The Marvel brand at this stage is, like its Netflix lead Luke Cage, bulletproof. Whether it’s the aforementioned server crashing streaming show or the slam dunk success of Captain America: Civil War, the comic based production house can seemingly do no wrong. Now comes the long heralded big screen debut of one its crown jewels: Doctor Strange.
Doctor Stephen Strange (Benedict Cumberbatch) is an arrogant surgeon who suffers a serious car accident, rendering his hands useless and putting his career in tatters. Seeking a cure leads him to Kathmandu where he learns from the Ancient One (Tilda Swinton) the mystical arts that will heal him. Under her teaching, he begins to harness strong cosmic powers that can bend reality and will be needed to stop a former pupil of the Ancient One turned zealot (Mads Mikkelsen) bringing about Earth’s destruction.
With multiple universes, mirror dimensions and cosmic magical powers, there are a lot of heady concepts to set up within Doctor Strange. Scott Derrickson, in his first foray outside of his horror wheelhouse, manages to credibly present such potentially confusing or incredulous ideas without it becoming an info dump or having a character function as Basic Exposition. Names like Dormmamu, Kamar-taj and The Eye of Agamoto could devolve into a confusing mess. Keeping things bright, breezy and accessible is essential to make the film enjoyable and the creative team succeeds here. The action is clear, zippy and fun, particularly a battle across New York landscape altered to resemble an Escher painting.
With the whole cosmos as its playground, the film could have become unmoored. Anchoring things is Cumberbatch in a star turn, playing a part that seems tailor made for him. Strange has a touch of Sherlock about him, with a brilliant but aloof and cocky mind, but this isn’t a Xeroxed version of his breakout performance. His Strange is a man who is wounded, difficult but striving to be a better person and Cumberbatch’s humour and strong dramatic chops help ground both Strange as a character and Doctor Strange itself.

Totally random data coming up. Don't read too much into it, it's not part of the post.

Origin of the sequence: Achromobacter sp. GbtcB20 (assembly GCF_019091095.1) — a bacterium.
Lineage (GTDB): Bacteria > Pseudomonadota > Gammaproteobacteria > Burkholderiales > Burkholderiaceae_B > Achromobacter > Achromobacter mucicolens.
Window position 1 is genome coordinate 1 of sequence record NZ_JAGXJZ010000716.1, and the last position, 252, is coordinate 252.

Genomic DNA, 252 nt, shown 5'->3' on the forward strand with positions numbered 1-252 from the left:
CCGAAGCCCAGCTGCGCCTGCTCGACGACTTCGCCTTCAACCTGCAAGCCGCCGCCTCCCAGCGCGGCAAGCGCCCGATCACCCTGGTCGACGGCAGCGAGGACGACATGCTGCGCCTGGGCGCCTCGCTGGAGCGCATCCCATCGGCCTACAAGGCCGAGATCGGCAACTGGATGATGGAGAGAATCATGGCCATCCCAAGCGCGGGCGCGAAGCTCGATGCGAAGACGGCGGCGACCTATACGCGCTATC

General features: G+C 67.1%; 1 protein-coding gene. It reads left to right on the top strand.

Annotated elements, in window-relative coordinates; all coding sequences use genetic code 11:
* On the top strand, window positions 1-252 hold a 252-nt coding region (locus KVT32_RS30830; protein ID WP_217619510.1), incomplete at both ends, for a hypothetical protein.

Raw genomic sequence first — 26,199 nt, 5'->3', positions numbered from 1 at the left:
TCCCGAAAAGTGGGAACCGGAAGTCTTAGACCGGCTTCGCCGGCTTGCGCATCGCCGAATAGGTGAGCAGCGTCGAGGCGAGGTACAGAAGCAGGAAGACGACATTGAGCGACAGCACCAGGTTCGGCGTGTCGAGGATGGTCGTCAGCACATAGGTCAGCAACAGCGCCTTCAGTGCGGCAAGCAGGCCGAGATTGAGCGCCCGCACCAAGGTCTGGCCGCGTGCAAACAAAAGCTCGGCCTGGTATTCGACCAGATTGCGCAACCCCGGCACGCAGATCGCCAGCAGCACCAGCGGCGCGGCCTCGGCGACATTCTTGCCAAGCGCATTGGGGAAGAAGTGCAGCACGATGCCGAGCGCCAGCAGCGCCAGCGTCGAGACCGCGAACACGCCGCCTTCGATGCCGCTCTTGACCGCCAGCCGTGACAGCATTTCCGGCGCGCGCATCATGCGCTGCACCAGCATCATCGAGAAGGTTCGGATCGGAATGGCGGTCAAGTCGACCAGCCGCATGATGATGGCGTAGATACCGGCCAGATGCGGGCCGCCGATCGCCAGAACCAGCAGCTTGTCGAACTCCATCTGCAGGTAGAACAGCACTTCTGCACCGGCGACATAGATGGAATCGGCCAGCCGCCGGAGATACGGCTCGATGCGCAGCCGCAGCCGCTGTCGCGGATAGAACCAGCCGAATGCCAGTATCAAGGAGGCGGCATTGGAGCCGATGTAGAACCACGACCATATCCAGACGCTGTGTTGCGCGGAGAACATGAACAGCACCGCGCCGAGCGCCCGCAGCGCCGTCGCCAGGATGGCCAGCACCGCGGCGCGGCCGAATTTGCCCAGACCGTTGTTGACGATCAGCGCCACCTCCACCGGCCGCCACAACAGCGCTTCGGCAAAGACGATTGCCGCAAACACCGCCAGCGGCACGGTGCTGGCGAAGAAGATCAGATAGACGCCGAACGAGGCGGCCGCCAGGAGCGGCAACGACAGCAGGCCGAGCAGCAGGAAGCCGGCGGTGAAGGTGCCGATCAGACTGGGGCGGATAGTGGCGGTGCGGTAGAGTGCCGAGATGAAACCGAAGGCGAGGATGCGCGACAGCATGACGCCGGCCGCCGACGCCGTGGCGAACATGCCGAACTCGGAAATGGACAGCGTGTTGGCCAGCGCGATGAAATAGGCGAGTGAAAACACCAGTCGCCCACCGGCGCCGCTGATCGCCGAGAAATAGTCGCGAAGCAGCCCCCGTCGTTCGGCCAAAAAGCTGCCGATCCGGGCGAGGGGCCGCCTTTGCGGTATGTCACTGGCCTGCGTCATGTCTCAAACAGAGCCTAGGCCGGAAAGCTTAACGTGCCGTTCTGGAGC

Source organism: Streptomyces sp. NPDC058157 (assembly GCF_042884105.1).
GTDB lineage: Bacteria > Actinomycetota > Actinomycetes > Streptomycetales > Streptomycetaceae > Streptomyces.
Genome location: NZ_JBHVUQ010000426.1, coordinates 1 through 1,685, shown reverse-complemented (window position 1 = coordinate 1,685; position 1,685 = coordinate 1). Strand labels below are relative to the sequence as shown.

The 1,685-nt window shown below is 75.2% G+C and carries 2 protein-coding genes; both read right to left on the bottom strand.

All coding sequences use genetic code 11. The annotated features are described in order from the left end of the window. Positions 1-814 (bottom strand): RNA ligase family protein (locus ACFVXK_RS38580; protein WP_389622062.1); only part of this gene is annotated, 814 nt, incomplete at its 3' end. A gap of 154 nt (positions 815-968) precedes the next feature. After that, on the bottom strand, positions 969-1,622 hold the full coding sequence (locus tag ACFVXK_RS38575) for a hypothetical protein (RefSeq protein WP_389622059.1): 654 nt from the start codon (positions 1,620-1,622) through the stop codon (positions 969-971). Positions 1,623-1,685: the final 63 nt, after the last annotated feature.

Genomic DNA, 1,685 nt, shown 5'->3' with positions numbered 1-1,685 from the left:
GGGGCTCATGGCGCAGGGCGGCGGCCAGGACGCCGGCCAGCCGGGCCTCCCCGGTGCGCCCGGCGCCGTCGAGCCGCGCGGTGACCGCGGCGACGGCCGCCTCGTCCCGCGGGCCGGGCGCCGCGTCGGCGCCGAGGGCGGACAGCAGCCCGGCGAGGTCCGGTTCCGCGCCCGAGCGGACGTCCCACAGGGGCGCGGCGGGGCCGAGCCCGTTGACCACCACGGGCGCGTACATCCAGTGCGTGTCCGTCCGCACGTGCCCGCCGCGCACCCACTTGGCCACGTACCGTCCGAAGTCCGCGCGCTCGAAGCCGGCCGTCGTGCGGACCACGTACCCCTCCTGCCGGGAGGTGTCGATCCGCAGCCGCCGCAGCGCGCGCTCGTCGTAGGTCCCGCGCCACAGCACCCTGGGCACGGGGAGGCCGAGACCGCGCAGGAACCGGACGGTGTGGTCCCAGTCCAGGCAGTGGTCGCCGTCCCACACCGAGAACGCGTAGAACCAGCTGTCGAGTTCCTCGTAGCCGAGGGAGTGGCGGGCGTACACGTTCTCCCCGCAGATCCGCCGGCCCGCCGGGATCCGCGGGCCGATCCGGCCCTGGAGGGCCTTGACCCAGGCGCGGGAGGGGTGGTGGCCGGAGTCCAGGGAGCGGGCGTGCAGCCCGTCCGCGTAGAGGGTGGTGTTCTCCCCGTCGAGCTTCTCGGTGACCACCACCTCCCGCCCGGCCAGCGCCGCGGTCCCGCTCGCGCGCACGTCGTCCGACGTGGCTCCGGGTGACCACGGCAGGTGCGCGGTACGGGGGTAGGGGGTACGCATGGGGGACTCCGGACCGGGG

The ensemble around him features great actors playing parts both major and minor. Chiwetel Ejiofor’s Mordo proves to be a compelling, conflicted companion to our hero. Swinton provides a fresh spin on the mentor role that should quash the pre-release ‘controversy’ of white washing. Rachel McAdams brings warmth and spark as Strange’s erstwhile lover, her great chemistry with Cumberbatch helping elevate the usual ‘girlfriend’ role. Benedict Wong’s stoic Wong gets a few laughs and is a welcome presence as always.
Villains, Tom Hiddleston’s Loki aside, haven’t been the strongest facet of the Marvel films. Doctor Strange manages to buck the trend by taking after its TV counterparts Daredevil and Jessica Jones to craft an interesting adversary. Kaecilius is an interesting antagonist because he has a legitimate grievance with our heroes and a believable motivation to justify the havoc he wreaks. Mikkelsen, so often a baddie he could be forgiven for Skyping it in, imbues charisma and a righteous fury into his character. Extra points given for rocking the silvery/pink eye shadow.
The Marvel template of ‘outsider[s] finds a heroic calling and uses their super powers to save the day from an interdimensional entity’ is becoming a tad predictable. While it’s understandable the studio didn’t want to kick off Strange with a more ‘out there’ story, it is essentially telling the same tale as Guardians of the Galaxy, Iron Man and Thor. The emotional pull of Strange’s loss of self, the visual splendour of the cosmic vistas (kudos goes to visual effects department) and a reasonably neat inversion on the usual last act mass destruction do counteract such familiar story beats if not entirely transcend them.
Though he might not reign as Sorcerer Supreme yet, Doctor Strange is a strong introduction to a new leading man and whole new corner of the Marvel Cinematic Universe.
Doctor Strange was released in the UK on 25th October 2016